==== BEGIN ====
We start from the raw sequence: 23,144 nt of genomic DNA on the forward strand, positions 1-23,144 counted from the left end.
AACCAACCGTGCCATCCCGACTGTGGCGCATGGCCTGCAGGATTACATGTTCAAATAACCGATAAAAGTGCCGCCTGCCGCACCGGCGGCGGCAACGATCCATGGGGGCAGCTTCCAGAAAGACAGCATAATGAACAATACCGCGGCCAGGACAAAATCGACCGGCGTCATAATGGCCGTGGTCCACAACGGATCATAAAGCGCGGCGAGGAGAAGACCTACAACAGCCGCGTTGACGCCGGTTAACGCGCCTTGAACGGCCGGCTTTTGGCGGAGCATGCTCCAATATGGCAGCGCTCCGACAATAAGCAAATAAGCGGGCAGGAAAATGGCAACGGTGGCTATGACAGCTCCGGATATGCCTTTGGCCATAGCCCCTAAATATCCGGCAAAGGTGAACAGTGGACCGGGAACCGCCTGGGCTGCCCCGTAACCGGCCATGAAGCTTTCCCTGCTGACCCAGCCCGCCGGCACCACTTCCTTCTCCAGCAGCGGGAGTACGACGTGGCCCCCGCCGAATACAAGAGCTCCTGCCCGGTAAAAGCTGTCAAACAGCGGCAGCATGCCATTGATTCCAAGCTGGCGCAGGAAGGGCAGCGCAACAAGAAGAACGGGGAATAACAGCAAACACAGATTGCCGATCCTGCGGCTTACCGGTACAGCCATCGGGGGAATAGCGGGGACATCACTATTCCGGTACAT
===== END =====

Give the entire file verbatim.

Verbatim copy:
We start from the raw sequence: 23,144 nt of genomic DNA on the forward strand, positions 1-23,144 counted from the left end.
AACCAACCGTGCCATCCCGACTGTGGCGCATGGCCTGCAGGATTACATGTTCAAATAACCGATAAAAGTGCCGCCTGCCGCACCGGCGGCGGCAACGATCCATGGGGGCAGCTTCCAGAAAGACAGCATAATGAACAATACCGCGGCCAGGACAAAATCGACCGGCGTCATAATGGCCGTGGTCCACAACGGATCATAAAGCGCGGCGAGGAGAAGACCTACAACAGCCGCGTTGACGCCGGTTAACGCGCCTTGAACGGCCGGCTTTTGGCGGAGCATGCTCCAATATGGCAGCGCTCCGACAATAAGCAAATAAGCGGGCAGGAAAATGGCAACGGTGGCTATGACAGCTCCGGATATGCCTTTGGCCATAGCCCCTAAATATCCGGCAAAGGTGAACAGTGGACCGGGAACCGCCTGGGCTGCCCCGTAACCGGCCATGAAGCTTTCCCTGCTGACCCAGCCCGCCGGCACCACTTCCTTCTCCAGCAGCGGGAGTACGACGTGGCCCCCGCCGAATACAAGAGCTCCTGCCCGGTAAAAGCTGTCAAACAGCGGCAGCATGCCATTGATTCCAAGCTGGCGCAGGAAGGGCAGCGCAACAAGAAGAACGGGGAATAACAGCAAACACAGATTGCCGATCCTGCGGCTTACCGGTACAGCCATCGGGGGAATAGCGGGGACATCACTATTCCGGTACAT